If it’s Friday, it must mean leftovers . . .

This week’s headline:

“Five years down the road, Harry might have become a fornicating, drug-addicted Evolutionist!” ~ Grace Anne fanfiction of Harry Potter

Friday afternoon. Sunny and lovely, 77 degrees.

I had an absolutely dreadful night, and at some point I had a horrible dream about a friend from whom I have been estranged for many years, but I dreamt that his two-year-old daughter had died in a horrible accident, and no one had told me . . . and then I was awakened this morning by some very loud yard machine that sounded as if it needed a new muffler. Egads.

I tend to have an allergic reaction to one of my pain medications: I start to itch all over, even into my scalp, so I try to avoid this particular medication unless I absolutely have to have it. Benadryl helps, sometimes. I bought some of that ointment that I had seen advertised—Tricalm, but I don’t see that it helps any better than plain old hydrocortisone cream. That’s seven bucks wasted. Anyway, I awoke several times during the night and morning because of the uncontrollable itching, do once the noise started, I just gave up and got out of bed.

I consoled myself for the lack of sleep by working my way through a small book: Drowned, by Swedish author Therese Bohman. I’ve been wanting to read more Swedish authors ever since I finished Stieg Larsson’s Millenium Trilogy. The story was good, even though the writing was a bit uneven, but I really did not like the ending.

Oh well.

“The couple’s problems might be sexy and Aquarian, but the solution was the same as it ever was: Allie had to ‘hold her tongue’ and ‘mend her ways’ to avoid ‘bossing and manipulating’ Kip.” ~ From a December 1970 “Can This Marriage be Saved?” column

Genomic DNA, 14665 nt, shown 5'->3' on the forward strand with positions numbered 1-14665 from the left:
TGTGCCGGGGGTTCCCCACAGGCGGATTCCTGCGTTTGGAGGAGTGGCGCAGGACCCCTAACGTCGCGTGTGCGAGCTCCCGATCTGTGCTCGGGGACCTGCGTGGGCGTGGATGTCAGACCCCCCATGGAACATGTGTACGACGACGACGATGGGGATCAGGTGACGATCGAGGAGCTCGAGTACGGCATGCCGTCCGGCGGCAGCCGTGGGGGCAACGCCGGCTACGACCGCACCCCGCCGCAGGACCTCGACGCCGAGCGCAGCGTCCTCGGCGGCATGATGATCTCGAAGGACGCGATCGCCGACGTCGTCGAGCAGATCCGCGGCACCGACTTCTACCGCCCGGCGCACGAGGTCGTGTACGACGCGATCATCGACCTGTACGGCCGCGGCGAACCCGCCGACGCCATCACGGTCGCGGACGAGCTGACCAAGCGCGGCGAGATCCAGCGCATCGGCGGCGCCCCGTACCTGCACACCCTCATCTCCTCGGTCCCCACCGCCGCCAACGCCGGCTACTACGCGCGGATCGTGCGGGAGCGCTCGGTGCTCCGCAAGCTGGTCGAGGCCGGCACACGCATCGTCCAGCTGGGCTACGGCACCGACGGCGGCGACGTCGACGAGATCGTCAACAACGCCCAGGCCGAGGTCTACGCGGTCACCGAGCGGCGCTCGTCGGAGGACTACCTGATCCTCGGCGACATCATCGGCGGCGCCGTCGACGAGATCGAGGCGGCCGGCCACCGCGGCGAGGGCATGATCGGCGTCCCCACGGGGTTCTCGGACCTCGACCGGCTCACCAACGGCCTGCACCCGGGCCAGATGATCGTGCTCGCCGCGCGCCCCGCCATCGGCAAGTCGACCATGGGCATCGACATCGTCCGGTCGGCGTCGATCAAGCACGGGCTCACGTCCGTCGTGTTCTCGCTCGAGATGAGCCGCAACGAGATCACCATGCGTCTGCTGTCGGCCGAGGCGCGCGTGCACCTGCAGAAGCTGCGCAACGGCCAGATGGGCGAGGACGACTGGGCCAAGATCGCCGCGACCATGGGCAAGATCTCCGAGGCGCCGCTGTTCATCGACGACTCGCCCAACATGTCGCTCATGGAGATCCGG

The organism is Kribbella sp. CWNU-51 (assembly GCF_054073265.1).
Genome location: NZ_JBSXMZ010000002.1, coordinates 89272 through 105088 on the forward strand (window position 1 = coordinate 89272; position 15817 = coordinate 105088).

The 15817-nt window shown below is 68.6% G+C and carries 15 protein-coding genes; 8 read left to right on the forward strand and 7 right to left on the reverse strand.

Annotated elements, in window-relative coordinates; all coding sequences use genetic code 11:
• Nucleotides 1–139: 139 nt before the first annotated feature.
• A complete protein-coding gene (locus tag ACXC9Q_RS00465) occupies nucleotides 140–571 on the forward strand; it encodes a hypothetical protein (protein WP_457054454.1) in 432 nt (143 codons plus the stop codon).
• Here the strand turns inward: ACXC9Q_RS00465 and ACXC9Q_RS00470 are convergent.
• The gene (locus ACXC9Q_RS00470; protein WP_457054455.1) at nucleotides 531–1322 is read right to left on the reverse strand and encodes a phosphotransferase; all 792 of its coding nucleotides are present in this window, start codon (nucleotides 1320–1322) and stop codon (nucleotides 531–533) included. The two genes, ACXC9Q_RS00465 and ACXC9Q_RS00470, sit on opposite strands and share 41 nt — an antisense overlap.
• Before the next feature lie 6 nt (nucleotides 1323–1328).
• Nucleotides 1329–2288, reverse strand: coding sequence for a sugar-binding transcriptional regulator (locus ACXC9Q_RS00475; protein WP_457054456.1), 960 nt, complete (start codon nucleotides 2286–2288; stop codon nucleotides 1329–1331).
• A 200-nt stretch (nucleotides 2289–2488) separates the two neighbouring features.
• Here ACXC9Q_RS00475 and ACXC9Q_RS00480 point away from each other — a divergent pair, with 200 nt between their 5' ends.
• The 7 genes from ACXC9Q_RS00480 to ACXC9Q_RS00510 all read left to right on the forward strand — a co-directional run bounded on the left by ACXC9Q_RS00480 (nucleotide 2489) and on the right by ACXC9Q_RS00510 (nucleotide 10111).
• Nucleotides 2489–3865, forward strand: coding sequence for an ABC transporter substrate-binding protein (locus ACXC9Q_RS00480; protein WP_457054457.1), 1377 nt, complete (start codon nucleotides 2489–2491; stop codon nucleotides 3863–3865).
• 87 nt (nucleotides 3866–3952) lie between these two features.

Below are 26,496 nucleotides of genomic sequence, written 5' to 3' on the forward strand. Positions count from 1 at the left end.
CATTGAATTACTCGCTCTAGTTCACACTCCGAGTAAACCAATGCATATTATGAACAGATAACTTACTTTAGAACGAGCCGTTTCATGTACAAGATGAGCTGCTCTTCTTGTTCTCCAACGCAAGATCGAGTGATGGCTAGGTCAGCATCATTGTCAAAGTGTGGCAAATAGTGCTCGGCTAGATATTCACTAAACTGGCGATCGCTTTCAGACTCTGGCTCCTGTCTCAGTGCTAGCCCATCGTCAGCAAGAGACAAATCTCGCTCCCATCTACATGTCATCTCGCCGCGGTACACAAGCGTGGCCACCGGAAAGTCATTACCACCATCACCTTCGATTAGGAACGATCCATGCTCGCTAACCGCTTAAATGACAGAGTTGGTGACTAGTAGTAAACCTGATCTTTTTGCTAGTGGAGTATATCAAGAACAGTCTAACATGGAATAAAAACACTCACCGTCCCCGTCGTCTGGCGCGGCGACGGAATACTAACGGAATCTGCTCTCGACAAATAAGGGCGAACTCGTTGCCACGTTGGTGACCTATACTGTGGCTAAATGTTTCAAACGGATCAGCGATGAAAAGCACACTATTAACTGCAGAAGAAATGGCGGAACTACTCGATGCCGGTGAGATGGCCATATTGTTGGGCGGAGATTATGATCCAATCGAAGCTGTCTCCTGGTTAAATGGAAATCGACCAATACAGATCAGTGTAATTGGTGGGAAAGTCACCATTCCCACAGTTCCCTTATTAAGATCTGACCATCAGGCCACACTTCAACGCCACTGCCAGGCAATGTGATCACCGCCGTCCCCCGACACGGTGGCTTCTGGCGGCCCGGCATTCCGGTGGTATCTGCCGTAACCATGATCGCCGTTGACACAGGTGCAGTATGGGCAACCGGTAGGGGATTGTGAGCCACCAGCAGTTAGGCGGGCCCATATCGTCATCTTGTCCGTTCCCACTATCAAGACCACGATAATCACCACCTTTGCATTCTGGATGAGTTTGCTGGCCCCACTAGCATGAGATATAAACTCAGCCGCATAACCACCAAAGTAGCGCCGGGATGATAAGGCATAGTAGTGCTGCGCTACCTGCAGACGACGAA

I seem to be on quite a tangent lately, which is, unfortunately, compelled by too many recent news stories concerning domestic abuse, college rapes, and other vile things.

The warped world of 1950s marriage counseling:

Ladies Home Journal Illustration by Coby Whitmore 1959

Ladies Home Journal Illustration by Coby Whitmore (1959)

Do you remember the “Can This Marriage be Saved?” column in Ladies Home Journal? Well a recent article shed light on a patently one-sided vein to the early columns in the 50’s, 60’s, and 70’s. For example, in the case of Sue and her physically abusive husband Joe

But it was Sue who had the most work to do. She showed a lack of insight – she didn’t understand her husband. By refusing to have sex with him after he hit her, ‘she… touched off another almost inevitable explosion. Many husbands endeavour to make up for their misdeeds by such ardour, a fact of life that wise and loving wives accept.’

W-ORD Channel 7 News With John Oliver & Cookie Monster

Ah yes. The Scholastic Book Fair—nothing better. I used to send Alexis in with a blank check and a maximum budget. The librarians loved that. Good times.

Actress Nina Millin’s Beyoncelogues: “Best Thing I Never Had”

Classic Art Meets Magazine Covers:

Barbara Walters- Arrangement in Grey and Black No.1 (Whistler's Mother)

Barbara Walters + “Whistler’s Mother”

Kate Upton- The Priestess

Kate Upton + “The Priestess”

From beauty to blegh: Is this not one of the creepiest things you have ever seen?

Say what?

Photo: We'll have more steak in just a momentaneousment.

Brett and I were just discussing the failures of public schools, and then I saw this:

georgetakei:</p><br /><br /> <p>I’m going to need a lot of patience just to not hit my forehead so hard with my palm.<br /><br /><br /> Source: That’s Messed Up - http://po.st/1df5Hk